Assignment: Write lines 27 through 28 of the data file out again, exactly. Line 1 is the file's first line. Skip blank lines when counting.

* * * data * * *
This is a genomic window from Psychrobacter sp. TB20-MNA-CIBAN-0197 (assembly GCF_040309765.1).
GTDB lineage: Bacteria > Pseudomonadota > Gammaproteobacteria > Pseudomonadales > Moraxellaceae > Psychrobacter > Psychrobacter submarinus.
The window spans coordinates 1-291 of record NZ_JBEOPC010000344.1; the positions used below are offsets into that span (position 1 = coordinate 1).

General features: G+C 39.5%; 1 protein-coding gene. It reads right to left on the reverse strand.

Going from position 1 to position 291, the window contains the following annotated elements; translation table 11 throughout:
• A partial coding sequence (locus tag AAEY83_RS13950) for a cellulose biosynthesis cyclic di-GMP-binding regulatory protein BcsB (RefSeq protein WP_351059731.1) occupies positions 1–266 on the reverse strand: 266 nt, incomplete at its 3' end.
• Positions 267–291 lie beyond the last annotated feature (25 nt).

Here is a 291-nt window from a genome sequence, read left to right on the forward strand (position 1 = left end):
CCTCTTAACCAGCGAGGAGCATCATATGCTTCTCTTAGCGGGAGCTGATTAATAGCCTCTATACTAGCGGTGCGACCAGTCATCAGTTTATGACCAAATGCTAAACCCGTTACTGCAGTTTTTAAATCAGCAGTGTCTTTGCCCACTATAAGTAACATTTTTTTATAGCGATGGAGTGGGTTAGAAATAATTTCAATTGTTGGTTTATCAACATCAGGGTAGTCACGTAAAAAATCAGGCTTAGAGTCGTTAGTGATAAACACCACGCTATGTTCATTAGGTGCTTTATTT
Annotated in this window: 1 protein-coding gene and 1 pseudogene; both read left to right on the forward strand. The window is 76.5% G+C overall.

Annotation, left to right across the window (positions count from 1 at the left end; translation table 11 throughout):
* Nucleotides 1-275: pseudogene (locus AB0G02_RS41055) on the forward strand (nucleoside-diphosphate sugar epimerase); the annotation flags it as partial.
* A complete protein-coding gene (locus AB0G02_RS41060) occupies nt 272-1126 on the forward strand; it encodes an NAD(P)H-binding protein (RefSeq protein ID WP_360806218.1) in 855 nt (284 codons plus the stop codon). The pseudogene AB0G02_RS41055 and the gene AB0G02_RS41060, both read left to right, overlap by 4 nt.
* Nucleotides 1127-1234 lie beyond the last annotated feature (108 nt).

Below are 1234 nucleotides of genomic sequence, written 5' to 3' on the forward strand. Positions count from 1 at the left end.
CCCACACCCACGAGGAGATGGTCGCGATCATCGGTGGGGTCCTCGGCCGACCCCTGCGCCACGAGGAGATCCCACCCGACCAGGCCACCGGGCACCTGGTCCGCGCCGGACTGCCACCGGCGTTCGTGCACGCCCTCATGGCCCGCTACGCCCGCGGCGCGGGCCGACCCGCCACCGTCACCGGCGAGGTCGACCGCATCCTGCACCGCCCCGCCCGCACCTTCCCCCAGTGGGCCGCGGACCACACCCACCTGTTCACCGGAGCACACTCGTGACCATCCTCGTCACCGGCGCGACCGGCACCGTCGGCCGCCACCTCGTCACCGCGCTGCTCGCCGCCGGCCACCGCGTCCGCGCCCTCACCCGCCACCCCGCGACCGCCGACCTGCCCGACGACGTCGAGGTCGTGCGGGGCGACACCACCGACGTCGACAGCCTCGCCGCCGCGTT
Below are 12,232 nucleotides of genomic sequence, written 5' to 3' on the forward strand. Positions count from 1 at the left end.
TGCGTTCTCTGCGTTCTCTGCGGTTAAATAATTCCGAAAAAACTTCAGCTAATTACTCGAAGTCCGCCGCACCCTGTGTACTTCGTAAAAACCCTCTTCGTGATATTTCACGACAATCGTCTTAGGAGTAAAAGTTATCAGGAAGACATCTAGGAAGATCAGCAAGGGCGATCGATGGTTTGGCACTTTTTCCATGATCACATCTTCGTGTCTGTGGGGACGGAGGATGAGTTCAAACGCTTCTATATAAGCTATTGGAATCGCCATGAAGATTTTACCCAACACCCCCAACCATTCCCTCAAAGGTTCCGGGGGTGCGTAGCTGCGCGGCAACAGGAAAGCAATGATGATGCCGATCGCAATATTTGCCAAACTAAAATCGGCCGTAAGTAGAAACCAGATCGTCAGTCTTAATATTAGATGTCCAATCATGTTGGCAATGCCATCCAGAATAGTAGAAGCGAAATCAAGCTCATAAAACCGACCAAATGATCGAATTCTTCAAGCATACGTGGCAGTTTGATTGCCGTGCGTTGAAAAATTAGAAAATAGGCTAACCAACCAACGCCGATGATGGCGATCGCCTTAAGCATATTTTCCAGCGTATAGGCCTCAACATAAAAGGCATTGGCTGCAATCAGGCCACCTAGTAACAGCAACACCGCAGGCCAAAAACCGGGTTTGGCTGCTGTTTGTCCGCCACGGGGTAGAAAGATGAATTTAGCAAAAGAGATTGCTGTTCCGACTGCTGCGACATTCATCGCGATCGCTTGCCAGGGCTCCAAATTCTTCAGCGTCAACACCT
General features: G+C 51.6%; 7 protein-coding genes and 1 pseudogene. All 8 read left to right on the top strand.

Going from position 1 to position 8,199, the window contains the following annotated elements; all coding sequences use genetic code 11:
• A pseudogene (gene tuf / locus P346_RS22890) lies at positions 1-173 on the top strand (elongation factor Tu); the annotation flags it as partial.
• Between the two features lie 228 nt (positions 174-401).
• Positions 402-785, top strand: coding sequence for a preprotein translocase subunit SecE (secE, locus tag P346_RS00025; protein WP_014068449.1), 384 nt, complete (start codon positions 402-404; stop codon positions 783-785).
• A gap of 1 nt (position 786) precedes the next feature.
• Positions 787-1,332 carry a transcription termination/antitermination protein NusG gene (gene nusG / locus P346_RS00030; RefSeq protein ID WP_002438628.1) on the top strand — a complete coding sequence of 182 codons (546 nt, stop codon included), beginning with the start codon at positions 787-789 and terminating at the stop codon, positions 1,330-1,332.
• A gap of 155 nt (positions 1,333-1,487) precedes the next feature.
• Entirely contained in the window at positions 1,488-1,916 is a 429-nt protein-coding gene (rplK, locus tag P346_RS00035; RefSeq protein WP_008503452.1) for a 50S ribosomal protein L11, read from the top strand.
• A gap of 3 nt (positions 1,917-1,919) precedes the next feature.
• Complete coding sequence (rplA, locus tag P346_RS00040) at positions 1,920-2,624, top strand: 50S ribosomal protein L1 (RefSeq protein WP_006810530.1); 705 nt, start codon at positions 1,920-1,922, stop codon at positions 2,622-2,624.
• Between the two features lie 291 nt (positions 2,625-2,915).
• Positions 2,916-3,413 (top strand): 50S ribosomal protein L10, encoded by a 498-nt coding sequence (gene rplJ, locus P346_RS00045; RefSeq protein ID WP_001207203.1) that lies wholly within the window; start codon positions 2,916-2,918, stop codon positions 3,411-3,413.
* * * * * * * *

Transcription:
• Entirely contained in the window at positions 1,488-1,916 is a 429-nt protein-coding gene (rplK, locus tag P346_RS00035; RefSeq protein WP_008503452.1) for a 50S ribosomal protein L11, read from the top strand.
• A gap of 3 nt (positions 1,917-1,919) precedes the next feature.